Many know the sad story of the extinction of the USA’s only native breeding parrot, the Carolina Parakeet, Conuropsis carolinensis. The last known specimen of this species died in 1918, in the Cincinnati Zoo. However, a spectacular, pigeon-sized parrot once frequented the mountains of southern Arizona and New Mexico, gorging on pine cones before migrating south to breed.
Last observed in the USA around 1935, the Thick-Billed Parrot ranged from Mexico to Venezuela, but is now largely confined to the Sierra Madre Occidental Mountains in northern Mexico. Brilliant green with a bright red forehead and wing curve, Thick-Billed Parrots dwell at elevations up to 11,500 feet above sea level, and often forage in snow-covered trees.
Pine tree seeds are their main food – so much so that breeding is timed to their availability – and it is for this resource that flocks of over 1,000 foraged for several months each year in our southwestern mountain ranges. Journal entries of naturalists of the time reflect the shock experienced upon encountering a thousand large, gaudy “tropical-looking” parrots in the snows high in the mountains of Arizona. Thick-Billed Parrots also rely heavily upon acorns, and take other seeds, fruits, vegetables and insects as well.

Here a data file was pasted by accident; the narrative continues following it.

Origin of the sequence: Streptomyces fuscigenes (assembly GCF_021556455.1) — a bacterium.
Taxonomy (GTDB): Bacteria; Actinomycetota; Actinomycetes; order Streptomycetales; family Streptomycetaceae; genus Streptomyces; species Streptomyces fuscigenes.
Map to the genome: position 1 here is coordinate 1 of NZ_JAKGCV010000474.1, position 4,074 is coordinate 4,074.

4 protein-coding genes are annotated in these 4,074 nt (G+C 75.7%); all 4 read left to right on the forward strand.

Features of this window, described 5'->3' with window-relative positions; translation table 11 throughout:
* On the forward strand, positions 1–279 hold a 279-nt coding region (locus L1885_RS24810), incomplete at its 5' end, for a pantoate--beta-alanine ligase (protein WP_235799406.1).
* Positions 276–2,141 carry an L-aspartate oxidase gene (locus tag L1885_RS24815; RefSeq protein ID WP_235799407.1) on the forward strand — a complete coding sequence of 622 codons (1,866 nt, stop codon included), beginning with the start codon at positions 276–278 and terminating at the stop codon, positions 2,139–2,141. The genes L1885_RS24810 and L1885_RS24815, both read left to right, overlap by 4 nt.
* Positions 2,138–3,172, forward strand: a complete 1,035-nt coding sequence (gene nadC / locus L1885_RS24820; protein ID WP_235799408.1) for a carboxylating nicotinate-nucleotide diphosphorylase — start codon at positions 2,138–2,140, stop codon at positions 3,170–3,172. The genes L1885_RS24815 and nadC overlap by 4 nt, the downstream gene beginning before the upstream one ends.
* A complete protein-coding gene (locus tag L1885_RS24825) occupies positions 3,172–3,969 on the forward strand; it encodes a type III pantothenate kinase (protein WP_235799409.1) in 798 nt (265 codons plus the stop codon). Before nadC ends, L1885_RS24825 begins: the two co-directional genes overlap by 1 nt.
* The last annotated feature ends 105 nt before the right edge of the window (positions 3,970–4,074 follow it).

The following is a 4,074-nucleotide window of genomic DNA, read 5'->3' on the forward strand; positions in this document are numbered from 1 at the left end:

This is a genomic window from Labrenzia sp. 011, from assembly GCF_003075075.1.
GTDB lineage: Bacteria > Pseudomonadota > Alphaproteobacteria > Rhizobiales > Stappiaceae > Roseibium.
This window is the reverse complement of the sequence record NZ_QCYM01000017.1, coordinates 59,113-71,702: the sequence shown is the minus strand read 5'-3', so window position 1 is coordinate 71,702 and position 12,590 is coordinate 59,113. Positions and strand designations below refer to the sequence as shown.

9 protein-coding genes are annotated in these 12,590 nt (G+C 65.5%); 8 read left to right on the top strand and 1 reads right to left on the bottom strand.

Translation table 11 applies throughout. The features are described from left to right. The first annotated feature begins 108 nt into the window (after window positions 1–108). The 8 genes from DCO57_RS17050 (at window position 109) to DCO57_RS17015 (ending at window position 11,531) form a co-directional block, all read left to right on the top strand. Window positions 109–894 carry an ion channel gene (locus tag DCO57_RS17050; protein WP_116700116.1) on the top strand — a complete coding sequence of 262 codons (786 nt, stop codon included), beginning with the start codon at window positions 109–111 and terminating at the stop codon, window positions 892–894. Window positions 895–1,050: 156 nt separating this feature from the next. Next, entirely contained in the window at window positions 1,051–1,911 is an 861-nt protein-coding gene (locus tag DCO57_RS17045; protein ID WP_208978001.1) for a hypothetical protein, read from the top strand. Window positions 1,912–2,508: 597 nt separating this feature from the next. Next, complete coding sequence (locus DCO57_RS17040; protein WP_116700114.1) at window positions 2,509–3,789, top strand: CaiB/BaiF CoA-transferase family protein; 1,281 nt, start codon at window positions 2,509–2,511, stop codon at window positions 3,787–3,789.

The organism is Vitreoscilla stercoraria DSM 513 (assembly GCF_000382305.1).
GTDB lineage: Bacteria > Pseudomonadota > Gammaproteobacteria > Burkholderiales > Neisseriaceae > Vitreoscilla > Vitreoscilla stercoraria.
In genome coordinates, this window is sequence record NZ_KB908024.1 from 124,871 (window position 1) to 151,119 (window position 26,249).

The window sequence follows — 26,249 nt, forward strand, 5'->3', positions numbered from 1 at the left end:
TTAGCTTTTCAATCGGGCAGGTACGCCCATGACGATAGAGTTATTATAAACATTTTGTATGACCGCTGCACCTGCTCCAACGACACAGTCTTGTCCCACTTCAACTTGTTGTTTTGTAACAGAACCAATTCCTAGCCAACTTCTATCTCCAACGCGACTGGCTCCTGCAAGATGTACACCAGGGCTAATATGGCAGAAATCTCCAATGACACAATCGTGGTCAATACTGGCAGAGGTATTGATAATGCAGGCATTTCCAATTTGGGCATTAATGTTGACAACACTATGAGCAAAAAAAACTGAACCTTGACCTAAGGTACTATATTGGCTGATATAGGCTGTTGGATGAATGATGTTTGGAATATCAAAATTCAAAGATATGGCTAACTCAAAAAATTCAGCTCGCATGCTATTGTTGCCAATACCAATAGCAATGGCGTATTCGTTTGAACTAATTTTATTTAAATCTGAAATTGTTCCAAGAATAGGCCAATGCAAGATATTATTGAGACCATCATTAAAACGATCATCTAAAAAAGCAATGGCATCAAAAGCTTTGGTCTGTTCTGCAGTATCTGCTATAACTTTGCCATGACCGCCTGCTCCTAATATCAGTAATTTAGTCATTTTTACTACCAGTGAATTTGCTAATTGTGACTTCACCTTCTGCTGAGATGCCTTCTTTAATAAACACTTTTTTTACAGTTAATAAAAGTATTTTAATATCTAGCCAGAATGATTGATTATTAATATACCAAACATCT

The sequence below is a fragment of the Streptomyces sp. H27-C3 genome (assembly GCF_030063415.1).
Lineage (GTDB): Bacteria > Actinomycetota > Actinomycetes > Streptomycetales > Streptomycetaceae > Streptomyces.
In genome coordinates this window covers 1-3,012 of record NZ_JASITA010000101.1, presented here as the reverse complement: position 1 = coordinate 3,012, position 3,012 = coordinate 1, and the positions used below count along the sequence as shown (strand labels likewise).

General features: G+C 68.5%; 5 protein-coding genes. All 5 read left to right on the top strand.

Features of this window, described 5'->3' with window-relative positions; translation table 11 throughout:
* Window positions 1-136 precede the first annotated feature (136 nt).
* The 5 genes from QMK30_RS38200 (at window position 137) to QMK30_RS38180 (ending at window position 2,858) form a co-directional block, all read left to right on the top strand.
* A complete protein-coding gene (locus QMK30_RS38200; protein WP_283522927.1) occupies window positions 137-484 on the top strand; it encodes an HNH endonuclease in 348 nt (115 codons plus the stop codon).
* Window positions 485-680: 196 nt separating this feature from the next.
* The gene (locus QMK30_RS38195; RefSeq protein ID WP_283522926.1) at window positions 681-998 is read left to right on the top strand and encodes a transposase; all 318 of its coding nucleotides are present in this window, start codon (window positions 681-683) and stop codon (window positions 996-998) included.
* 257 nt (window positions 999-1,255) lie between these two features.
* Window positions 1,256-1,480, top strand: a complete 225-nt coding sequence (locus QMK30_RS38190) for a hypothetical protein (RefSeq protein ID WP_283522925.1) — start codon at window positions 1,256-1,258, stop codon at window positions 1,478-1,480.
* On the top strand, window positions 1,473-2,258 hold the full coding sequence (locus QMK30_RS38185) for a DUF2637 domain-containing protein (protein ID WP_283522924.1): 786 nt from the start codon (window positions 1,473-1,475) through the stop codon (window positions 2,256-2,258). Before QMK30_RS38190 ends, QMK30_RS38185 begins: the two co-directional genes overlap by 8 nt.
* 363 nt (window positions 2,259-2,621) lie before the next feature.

Now drastically reduced in numbers, Thick-Billed Parrots are the subject of a zoo-based Species Survival Plan – a cooperative breeding effort seeking to ensure their survival, and are kept in private aviculture as well. NYC’s Queens Zoo has a nice group in a large, outdoor exhibit – their raucous calls and constant activity render them among the most popular of exhibits.
The USA, especially Florida, is now home to a number of introduced parrot species, many of which breed here (please see my article on Monk Parrots).
You can read about conservation efforts for wild Thick-Billed Parrots in Mexico at:
Image referenced from one taken by LTshears in Wikipedia Commons.